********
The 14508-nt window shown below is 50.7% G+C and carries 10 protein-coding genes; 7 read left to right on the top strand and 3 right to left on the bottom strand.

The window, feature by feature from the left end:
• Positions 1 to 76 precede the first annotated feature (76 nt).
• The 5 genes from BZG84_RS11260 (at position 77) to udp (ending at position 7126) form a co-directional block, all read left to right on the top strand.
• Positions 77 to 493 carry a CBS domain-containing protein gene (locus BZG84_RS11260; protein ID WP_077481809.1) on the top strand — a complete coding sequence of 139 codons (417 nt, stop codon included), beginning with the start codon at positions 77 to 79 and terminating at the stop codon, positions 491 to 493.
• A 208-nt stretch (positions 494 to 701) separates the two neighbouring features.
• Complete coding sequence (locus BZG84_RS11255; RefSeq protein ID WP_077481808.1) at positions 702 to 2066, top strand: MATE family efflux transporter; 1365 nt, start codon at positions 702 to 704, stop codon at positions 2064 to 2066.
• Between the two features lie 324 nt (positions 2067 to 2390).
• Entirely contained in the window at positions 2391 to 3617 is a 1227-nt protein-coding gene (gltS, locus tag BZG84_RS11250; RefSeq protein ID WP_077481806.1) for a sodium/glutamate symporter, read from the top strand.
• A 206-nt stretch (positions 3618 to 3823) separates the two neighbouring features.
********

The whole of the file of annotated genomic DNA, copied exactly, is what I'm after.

The 14508-nt window shown below is 50.7% G+C and carries 10 protein-coding genes; 7 read left to right on the top strand and 3 right to left on the bottom strand.

The window, feature by feature from the left end:
• Positions 1 to 76 precede the first annotated feature (76 nt).
• The 5 genes from BZG84_RS11260 (at position 77) to udp (ending at position 7126) form a co-directional block, all read left to right on the top strand.
• Positions 77 to 493 carry a CBS domain-containing protein gene (locus BZG84_RS11260; protein ID WP_077481809.1) on the top strand — a complete coding sequence of 139 codons (417 nt, stop codon included), beginning with the start codon at positions 77 to 79 and terminating at the stop codon, positions 491 to 493.
• A 208-nt stretch (positions 494 to 701) separates the two neighbouring features.
• Complete coding sequence (locus BZG84_RS11255; RefSeq protein ID WP_077481808.1) at positions 702 to 2066, top strand: MATE family efflux transporter; 1365 nt, start codon at positions 702 to 704, stop codon at positions 2064 to 2066.
• Between the two features lie 324 nt (positions 2067 to 2390).
• Entirely contained in the window at positions 2391 to 3617 is a 1227-nt protein-coding gene (gltS, locus tag BZG84_RS11250; RefSeq protein ID WP_077481806.1) for a sodium/glutamate symporter, read from the top strand.
• A 206-nt stretch (positions 3618 to 3823) separates the two neighbouring features.